I thank Senator Duniam for what is a very important question. The Liberal-National government's top priority is to keep Australia safe. As part of ensuring our national security, it is essential that we are tough on those terrorists who wish to do our nation and our people harm. Senators would know that the government has introduced legislation to strengthen citizenship loss provisions for dual nationals who have demonstrated repudiation of their allegiance to Australia. This helps to achieve two aims: to keep Australians safe from evolving terrorist threats and to protect the integrity of Australian citizenship and, of course, the privileges that attach to it.
The government's changes remove the requirement for a person to be sentenced to at least six years imprisonment if they've committed a relevant terrorism offence to be eligible to lose their Australian citizenship. Senator Duniam, what we are saying is that a conviction for a terrorism offence is all that will be required, and the laws will apply to any terrorist convicted after 12 December 2005. Our legislation also provides that the minister must be satisfied that the person will not become stateless if their Australian citizenship ceases.
Make no mistake, there are people who have betrayed their allegiance to Australia. These are people who have committed barbaric acts—for example, fighting for ISIS. These are people who have plotted to inflict untold harm on innocent Australian children and families in our cities and in our suburbs. I would hope that all senators would work together to support the important changes that the Australian government has put forward.
I thank the minister for that answer and particularly for highlighting how important it is that we all work together for these important measures, so I ask: is the minister aware of any risks to the government implementing these important measures?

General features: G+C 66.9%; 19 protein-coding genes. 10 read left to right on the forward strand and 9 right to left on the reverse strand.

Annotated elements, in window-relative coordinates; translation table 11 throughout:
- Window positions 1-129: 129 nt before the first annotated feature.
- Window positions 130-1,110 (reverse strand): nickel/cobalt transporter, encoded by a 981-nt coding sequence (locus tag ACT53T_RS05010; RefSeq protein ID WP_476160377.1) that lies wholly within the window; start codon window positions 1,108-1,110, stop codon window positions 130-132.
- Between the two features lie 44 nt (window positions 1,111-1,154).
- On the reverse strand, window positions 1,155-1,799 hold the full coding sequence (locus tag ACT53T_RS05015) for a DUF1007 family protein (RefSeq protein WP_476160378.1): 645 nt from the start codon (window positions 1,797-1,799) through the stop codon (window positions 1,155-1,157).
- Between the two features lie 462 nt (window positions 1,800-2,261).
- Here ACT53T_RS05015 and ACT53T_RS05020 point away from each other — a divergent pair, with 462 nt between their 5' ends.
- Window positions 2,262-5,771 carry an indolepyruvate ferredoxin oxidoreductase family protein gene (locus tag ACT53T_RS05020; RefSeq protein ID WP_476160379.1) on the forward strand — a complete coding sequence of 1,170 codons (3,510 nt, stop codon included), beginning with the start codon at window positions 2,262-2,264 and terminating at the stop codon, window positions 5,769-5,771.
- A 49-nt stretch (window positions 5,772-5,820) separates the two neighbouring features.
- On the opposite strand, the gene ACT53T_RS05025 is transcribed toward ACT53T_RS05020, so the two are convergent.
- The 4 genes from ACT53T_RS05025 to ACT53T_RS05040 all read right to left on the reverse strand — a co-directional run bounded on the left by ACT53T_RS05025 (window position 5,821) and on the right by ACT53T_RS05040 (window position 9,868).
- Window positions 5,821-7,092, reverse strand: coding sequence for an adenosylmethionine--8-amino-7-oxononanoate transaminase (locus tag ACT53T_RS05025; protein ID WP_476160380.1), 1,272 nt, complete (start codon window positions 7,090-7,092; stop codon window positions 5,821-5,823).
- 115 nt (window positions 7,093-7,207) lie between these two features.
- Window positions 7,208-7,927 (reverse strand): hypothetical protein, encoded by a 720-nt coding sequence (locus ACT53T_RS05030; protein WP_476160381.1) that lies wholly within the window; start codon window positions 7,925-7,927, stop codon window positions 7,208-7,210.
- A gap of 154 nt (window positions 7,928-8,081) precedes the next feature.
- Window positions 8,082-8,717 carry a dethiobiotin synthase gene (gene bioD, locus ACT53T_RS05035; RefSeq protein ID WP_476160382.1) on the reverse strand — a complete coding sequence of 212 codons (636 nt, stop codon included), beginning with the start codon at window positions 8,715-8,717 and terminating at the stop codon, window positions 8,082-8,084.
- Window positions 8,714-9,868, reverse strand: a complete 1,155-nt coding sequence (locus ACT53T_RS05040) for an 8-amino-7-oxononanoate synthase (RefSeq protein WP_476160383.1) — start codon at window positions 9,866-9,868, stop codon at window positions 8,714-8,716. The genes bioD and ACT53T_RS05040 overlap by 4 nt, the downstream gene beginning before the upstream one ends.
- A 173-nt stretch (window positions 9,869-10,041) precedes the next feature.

Given the information provided in my answer to the first question, one would believe that this should be a bipartisan issue, but unfortunately the Australian Labor Party, under Mr Bill Shorten, are once again being dragged to the left when it comes to Australia's national security. We have seen the Labor opposition just yesterday betraying our national interest by voting for legislation that our intelligence agencies have said could start the people smugglers' business yet again, and now we have the shadow Attorney-General bizarrely putting forward arguments supporting the legal rights of known terrorists to maintain their Australian citizenship and to be allowed back into the community. We make no excuses for our stance on border protection or our stance on national security. We will protect Australia and Australians.
Yes, unfortunately, I am. Again, national security should be a bipartisan issue, but yesterday we saw the Australian Labor Party and Mr Bill Shorten being willing to listen to the Australian Greens over the advice of our national security agencies. It is important to note that 12 people have lost their Australian citizenship due to terrorist conduct, and we are acting on advice to make amendments to further strengthen these provisions. All of us in this chamber should be supporting those amendments. Again, as we said yesterday, and as we re-state today, the Liberal-National government see national security and the protection of our borders as a fundamental responsibility. We will ensure that we keep Australia and Australians safe.